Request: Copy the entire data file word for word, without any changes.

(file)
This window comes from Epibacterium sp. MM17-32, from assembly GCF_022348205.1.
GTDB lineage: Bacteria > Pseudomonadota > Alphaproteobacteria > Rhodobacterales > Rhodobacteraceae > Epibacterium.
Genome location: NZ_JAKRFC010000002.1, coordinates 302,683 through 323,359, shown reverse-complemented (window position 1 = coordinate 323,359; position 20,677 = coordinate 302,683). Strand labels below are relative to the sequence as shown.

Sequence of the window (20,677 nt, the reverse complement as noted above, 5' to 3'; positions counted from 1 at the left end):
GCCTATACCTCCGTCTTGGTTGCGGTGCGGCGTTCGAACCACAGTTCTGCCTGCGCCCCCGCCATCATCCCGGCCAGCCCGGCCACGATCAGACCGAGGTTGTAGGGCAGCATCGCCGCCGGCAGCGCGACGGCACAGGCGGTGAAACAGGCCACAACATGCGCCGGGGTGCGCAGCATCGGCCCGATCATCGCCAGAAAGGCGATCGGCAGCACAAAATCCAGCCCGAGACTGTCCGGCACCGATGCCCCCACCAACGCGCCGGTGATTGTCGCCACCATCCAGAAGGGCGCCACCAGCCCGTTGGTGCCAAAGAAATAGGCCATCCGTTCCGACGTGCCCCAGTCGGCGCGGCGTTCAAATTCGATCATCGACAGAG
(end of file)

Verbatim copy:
This window comes from Epibacterium sp. MM17-32, from assembly GCF_022348205.1.
GTDB lineage: Bacteria > Pseudomonadota > Alphaproteobacteria > Rhodobacterales > Rhodobacteraceae > Epibacterium.
Genome location: NZ_JAKRFC010000002.1, coordinates 302,683 through 323,359, shown reverse-complemented (window position 1 = coordinate 323,359; position 20,677 = coordinate 302,683). Strand labels below are relative to the sequence as shown.

Sequence of the window (20,677 nt, the reverse complement as noted above, 5' to 3'; positions counted from 1 at the left end):
GCCTATACCTCCGTCTTGGTTGCGGTGCGGCGTTCGAACCACAGTTCTGCCTGCGCCCCCGCCATCATCCCGGCCAGCCCGGCCACGATCAGACCGAGGTTGTAGGGCAGCATCGCCGCCGGCAGCGCGACGGCACAGGCGGTGAAACAGGCCACAACATGCGCCGGGGTGCGCAGCATCGGCCCGATCATCGCCAGAAAGGCGATCGGCAGCACAAAATCCAGCCCGAGACTGTCCGGCACCGATGCCCCCACCAACGCGCCGGTGATTGTCGCCACCATCCAGAAGGGCGCCACCAGCCCGTTGGTGCCAAAGAAATAGGCCATCCGTTCCGACGTGCCCCAGTCGGCGCGGCGTTCAAATTCGATCATCGACAGAG